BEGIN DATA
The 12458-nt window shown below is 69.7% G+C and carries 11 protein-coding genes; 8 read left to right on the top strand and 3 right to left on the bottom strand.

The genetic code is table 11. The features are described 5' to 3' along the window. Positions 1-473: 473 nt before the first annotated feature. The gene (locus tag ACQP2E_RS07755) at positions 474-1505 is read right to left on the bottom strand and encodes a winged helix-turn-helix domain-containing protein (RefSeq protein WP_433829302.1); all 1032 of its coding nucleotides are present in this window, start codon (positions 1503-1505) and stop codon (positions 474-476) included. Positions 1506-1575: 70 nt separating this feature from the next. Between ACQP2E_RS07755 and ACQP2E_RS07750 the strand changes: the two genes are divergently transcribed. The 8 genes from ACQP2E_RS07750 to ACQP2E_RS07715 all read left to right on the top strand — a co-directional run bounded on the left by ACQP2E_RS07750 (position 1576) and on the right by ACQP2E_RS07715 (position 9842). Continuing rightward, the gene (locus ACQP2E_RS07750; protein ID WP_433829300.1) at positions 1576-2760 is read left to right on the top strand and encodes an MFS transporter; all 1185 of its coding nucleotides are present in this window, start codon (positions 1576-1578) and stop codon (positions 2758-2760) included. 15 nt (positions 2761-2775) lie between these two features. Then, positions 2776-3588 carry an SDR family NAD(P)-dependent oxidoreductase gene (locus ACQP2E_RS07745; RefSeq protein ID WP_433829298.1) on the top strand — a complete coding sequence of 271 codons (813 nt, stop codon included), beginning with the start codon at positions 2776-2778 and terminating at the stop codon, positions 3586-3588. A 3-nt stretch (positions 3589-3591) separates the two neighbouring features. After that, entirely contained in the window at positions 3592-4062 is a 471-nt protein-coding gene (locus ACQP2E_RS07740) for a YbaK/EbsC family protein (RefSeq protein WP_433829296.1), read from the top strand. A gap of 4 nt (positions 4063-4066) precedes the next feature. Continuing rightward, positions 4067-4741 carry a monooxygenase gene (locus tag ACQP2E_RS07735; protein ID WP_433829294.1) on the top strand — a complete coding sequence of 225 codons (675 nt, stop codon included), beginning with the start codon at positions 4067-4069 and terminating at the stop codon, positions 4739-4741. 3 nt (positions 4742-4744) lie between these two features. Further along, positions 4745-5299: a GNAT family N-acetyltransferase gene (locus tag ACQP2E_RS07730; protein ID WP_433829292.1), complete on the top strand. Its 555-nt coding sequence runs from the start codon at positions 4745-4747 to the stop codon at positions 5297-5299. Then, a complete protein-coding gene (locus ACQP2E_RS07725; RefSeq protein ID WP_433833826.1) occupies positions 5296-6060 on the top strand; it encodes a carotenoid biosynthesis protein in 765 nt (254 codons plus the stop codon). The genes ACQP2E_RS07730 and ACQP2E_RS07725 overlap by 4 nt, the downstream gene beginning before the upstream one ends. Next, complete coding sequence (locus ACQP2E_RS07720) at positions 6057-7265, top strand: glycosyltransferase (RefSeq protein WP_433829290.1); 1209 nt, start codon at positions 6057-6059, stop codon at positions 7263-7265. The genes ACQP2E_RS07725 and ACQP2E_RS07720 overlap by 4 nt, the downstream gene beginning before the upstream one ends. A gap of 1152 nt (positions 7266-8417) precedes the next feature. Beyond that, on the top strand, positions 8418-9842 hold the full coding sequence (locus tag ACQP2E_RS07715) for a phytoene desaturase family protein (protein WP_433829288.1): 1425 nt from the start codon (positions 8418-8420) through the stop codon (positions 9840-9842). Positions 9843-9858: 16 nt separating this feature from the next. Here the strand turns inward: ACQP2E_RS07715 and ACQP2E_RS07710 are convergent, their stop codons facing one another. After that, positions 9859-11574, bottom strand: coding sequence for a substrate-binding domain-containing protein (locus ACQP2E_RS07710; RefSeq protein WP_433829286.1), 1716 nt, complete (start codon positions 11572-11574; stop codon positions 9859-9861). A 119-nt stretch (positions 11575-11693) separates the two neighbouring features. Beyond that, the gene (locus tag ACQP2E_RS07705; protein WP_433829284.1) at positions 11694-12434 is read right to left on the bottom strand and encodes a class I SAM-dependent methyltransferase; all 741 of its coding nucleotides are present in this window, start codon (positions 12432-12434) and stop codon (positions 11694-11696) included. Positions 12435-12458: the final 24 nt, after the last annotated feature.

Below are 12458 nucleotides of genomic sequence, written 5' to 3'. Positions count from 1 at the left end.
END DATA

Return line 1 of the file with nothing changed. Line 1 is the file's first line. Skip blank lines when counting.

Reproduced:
The 12458-nt window shown below is 69.7% G+C and carries 11 protein-coding genes; 8 read left to right on the top strand and 3 right to left on the bottom strand.